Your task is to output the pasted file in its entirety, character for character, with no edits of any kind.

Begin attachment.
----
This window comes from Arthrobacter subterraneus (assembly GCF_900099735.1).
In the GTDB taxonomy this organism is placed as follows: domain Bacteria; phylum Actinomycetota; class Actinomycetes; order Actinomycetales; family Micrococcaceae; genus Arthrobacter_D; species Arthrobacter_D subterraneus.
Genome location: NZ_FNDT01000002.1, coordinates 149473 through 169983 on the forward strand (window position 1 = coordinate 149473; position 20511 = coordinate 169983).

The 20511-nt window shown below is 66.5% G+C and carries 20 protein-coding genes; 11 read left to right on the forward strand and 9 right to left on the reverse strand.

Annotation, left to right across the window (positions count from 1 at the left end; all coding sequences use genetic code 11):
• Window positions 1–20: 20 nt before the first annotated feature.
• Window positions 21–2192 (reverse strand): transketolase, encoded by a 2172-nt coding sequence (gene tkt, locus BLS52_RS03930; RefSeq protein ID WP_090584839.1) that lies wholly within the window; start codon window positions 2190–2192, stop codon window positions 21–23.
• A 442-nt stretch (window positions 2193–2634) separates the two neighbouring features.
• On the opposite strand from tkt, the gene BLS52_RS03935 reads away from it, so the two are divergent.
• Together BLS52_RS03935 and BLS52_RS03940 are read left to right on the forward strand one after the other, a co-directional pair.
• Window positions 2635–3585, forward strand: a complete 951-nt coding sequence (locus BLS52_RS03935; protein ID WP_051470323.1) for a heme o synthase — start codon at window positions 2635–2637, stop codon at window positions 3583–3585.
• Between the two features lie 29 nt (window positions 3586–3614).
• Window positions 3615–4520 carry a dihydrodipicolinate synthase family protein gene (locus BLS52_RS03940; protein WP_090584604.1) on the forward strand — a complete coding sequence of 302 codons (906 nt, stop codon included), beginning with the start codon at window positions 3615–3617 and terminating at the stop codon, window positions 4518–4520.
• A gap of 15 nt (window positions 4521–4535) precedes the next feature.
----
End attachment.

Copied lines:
This window comes from Arthrobacter subterraneus (assembly GCF_900099735.1).
In the GTDB taxonomy this organism is placed as follows: domain Bacteria; phylum Actinomycetota; class Actinomycetes; order Actinomycetales; family Micrococcaceae; genus Arthrobacter_D; species Arthrobacter_D subterraneus.
Genome location: NZ_FNDT01000002.1, coordinates 149473 through 169983 on the forward strand (window position 1 = coordinate 149473; position 20511 = coordinate 169983).

The 20511-nt window shown below is 66.5% G+C and carries 20 protein-coding genes; 11 read left to right on the forward strand and 9 right to left on the reverse strand.

Annotation, left to right across the window (positions count from 1 at the left end; all coding sequences use genetic code 11):
• Window positions 1–20: 20 nt before the first annotated feature.
• Window positions 21–2192 (reverse strand): transketolase, encoded by a 2172-nt coding sequence (gene tkt, locus BLS52_RS03930; RefSeq protein ID WP_090584839.1) that lies wholly within the window; start codon window positions 2190–2192, stop codon window positions 21–23.
• A 442-nt stretch (window positions 2193–2634) separates the two neighbouring features.
• On the opposite strand from tkt, the gene BLS52_RS03935 reads away from it, so the two are divergent.
• Together BLS52_RS03935 and BLS52_RS03940 are read left to right on the forward strand one after the other, a co-directional pair.
• Window positions 2635–3585, forward strand: a complete 951-nt coding sequence (locus BLS52_RS03935; protein ID WP_051470323.1) for a heme o synthase — start codon at window positions 2635–2637, stop codon at window positions 3583–3585.
• Between the two features lie 29 nt (window positions 3586–3614).
• Window positions 3615–4520 carry a dihydrodipicolinate synthase family protein gene (locus BLS52_RS03940; protein WP_090584604.1) on the forward strand — a complete coding sequence of 302 codons (906 nt, stop codon included), beginning with the start codon at window positions 3615–3617 and terminating at the stop codon, window positions 4518–4520.
• A gap of 15 nt (window positions 4521–4535) precedes the next feature.